PRICE: Well, we hadn't talked about that.

THE COURT: Do you object to that?

DAVIDSON: I don't think so. I think we can have people here and ready to go. But it'd sure help if we knew when.

THE COURT: I'd say about 1 o'clock tomorrow you better be ready. Anything else?

PRICE: No sir, that's it.

DAVIDSON: We're still waiting on this, to find the rest of this material.

THE COURT: the court reporter can go. As far as I'm concerned these last nine pages of the fax are not a psychological profile prepared by the FBI. This is a behavioral analysis interview. It's a form, uh --

PRICE: Which was the basis of the interrogation of our client, Judge. You'll notice approximately 8 of the 15 questions were exactly asked of our client.

THE COURT: These are 12 questions that somebody recommended that you ask a witness or perpetrator or suspect. And it even gives you samples of how to ask the question and basically why, but this is nothing more than a manual or a suggestion. And it doesn't fall within what I would call a psychological profile at all under any circumstances. And, you know, I'd think the police department would be fools if they didn't call around and ask for help.

DAVIDSON: Okay, your Honor --

THE COURT: And that's what this amounts to. I'm going to put it in evidence as a pro offer of proof, but. I don't know what remedy you're asking for or what you're --

FORD: We object to the document being introduced into evidence.

FOGLEMAN: He said he's putting it in as a proffer.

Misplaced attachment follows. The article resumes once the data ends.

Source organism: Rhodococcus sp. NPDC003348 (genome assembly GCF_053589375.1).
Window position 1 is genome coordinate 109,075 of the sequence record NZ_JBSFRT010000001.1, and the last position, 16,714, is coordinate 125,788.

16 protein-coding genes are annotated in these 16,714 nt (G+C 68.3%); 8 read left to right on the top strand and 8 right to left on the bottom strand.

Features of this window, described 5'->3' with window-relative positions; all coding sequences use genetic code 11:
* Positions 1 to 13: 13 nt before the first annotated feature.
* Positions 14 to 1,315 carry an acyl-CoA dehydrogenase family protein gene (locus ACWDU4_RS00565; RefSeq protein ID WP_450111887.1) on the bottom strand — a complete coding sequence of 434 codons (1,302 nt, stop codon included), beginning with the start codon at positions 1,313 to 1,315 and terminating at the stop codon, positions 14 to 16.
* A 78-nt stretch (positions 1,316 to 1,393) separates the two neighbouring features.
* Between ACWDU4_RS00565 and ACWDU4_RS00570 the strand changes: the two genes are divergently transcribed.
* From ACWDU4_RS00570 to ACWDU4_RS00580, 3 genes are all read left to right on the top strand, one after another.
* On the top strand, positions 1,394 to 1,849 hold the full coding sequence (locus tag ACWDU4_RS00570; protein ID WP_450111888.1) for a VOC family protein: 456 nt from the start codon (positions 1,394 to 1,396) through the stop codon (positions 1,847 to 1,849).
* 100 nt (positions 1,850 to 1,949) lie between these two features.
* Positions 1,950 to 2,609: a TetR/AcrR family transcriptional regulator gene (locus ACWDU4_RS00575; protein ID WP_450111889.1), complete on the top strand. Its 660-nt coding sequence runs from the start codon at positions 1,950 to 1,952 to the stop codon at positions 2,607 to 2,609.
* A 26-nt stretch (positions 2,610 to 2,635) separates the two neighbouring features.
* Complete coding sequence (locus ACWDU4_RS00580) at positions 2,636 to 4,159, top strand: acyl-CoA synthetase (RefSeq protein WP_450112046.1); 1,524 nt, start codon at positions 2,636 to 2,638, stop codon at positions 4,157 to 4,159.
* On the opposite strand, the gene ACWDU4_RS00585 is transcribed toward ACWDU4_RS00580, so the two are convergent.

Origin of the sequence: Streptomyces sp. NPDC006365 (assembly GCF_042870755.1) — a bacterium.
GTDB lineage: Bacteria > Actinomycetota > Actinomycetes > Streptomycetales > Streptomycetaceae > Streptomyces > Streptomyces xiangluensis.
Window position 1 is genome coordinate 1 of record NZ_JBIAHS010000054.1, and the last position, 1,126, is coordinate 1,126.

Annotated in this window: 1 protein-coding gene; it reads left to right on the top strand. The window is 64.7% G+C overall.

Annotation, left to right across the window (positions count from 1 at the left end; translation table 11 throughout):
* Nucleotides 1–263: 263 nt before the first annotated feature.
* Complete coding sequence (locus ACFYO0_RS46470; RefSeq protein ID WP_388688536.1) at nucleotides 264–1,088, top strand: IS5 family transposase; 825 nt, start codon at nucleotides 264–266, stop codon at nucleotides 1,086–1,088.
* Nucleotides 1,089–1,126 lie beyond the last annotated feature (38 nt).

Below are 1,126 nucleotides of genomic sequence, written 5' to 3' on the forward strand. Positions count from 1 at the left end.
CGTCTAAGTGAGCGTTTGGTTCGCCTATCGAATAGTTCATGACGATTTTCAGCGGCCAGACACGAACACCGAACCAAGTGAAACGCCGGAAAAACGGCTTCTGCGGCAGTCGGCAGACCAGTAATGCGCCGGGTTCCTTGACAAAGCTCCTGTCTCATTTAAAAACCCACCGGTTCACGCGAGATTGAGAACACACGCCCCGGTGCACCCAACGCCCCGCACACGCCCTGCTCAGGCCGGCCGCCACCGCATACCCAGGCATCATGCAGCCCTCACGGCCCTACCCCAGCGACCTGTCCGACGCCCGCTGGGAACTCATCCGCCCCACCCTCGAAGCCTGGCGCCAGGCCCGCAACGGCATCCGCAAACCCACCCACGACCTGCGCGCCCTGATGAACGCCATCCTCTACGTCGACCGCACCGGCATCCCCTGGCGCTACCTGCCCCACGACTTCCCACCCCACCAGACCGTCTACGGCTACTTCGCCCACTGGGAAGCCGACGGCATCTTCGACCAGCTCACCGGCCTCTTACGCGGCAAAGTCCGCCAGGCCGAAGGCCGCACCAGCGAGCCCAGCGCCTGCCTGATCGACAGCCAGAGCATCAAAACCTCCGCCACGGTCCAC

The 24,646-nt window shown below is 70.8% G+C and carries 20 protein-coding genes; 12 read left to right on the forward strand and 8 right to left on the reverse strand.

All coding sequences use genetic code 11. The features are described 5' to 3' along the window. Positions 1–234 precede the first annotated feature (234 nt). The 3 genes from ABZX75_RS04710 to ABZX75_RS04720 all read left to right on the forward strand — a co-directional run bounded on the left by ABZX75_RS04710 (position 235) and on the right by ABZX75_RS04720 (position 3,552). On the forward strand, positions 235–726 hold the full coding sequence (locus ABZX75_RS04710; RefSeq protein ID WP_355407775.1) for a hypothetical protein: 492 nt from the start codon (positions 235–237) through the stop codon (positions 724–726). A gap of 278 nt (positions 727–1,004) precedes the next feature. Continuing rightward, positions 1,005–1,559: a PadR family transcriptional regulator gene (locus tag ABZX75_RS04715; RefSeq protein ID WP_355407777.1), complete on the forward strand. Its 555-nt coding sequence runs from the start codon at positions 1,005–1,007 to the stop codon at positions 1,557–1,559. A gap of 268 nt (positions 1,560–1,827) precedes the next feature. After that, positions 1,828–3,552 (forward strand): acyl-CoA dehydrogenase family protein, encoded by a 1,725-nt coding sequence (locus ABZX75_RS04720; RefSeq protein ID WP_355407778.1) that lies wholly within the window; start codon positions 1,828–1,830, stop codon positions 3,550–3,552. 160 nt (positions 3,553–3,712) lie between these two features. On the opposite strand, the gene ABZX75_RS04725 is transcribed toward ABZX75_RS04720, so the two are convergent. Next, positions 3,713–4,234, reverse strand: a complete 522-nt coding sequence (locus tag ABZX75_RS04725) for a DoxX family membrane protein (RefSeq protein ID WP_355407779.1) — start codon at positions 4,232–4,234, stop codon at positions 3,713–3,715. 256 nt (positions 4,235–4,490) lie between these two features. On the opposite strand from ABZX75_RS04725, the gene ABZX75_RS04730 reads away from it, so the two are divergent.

THE COURT: Well I don't care whether you object or not. I'm going to put it in the record as an offer of proof.

DAVIDSON: Your Honor, just so I understand. Are you saying that they don't have to turn over the first nine pages?

THE COURT: No. I'm telling them to give you the first nine pages. I'd like to see 'em too.

FOGLEMAN: I'd like to see them, too, your Honor. I've got -- let me see if I can find them.

THE COURT: But you're telling me that you don't have a psychological profile prepared by any expert by the FBI.

FOGLEMAN: That's correct. Do not.

THE COURT: Alright. Well this, this is a kind of a check sheet. This is I would do this if I were you type information.

DAVIDSON: That seems to me to be the basis for their questions.

THE COURT: So? So? What is your objection?

FOGLEMAN: Someone's grandmother may have suggested a question to them, so what?

DAVIDSON: Our objection is we want to see the rest of it. We may want to call this guy as a witness.

THE COURT: What would he be a witness to?

DAVIDSON: A witness as to procedures.

THE COURT: Procedures for what?

WADLEY: Judge, he might be a witness as to what that is.

DAVIDSON: Interrogation. We don't know what it is until we see it, your Honor. All we know is that we get something and it's the last half of it. Doesn't that make you wonder what the first half is or the first nine pages are?

THE COURT: I dunno. A lot of things make me wonder.

WADLEY: Judge, judge --


WADLEY: One small matter I'd like to inquire about, because I'm not sure about the discussion the other day. Your Honor, there was discussion today between Mr. Fogleman and Mr. Davis and Mr. Price and Mr. Davidson concerning this knife that Dr. Peretti examined and the presence of a red material in this knife. They raised the issue --

PRICE: Barbara, is this on the record? This is not on the record.

WADLEY: And --

UNKNOWN: Wait. You want this on the record?

WADLEY: Yes, I do.

THE COURT: Well, we'll do it tomorrow then. The court reporter's going home. So am I.